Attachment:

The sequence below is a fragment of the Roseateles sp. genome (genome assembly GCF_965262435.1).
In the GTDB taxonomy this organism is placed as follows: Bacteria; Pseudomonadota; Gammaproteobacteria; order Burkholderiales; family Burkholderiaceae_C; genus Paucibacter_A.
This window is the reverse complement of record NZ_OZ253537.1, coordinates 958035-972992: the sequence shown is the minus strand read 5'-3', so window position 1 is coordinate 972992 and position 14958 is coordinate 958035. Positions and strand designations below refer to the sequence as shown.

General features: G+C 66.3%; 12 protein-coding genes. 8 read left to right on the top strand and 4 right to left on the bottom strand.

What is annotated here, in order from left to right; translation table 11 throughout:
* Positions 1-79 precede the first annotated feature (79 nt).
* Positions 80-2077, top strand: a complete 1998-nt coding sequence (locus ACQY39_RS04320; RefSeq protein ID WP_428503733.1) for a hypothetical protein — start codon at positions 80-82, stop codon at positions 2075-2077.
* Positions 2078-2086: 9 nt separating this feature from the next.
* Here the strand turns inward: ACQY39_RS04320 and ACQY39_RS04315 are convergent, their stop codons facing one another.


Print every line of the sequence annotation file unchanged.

The sequence below is a fragment of the Roseateles sp. genome (genome assembly GCF_965262435.1).
In the GTDB taxonomy this organism is placed as follows: Bacteria; Pseudomonadota; Gammaproteobacteria; order Burkholderiales; family Burkholderiaceae_C; genus Paucibacter_A.
This window is the reverse complement of record NZ_OZ253537.1, coordinates 958035-972992: the sequence shown is the minus strand read 5'-3', so window position 1 is coordinate 972992 and position 14958 is coordinate 958035. Positions and strand designations below refer to the sequence as shown.

General features: G+C 66.3%; 12 protein-coding genes. 8 read left to right on the top strand and 4 right to left on the bottom strand.

What is annotated here, in order from left to right; translation table 11 throughout:
* Positions 1-79 precede the first annotated feature (79 nt).
* Positions 80-2077, top strand: a complete 1998-nt coding sequence (locus ACQY39_RS04320; RefSeq protein ID WP_428503733.1) for a hypothetical protein — start codon at positions 80-82, stop codon at positions 2075-2077.
* Positions 2078-2086: 9 nt separating this feature from the next.
* Here the strand turns inward: ACQY39_RS04320 and ACQY39_RS04315 are convergent, their stop codons facing one another.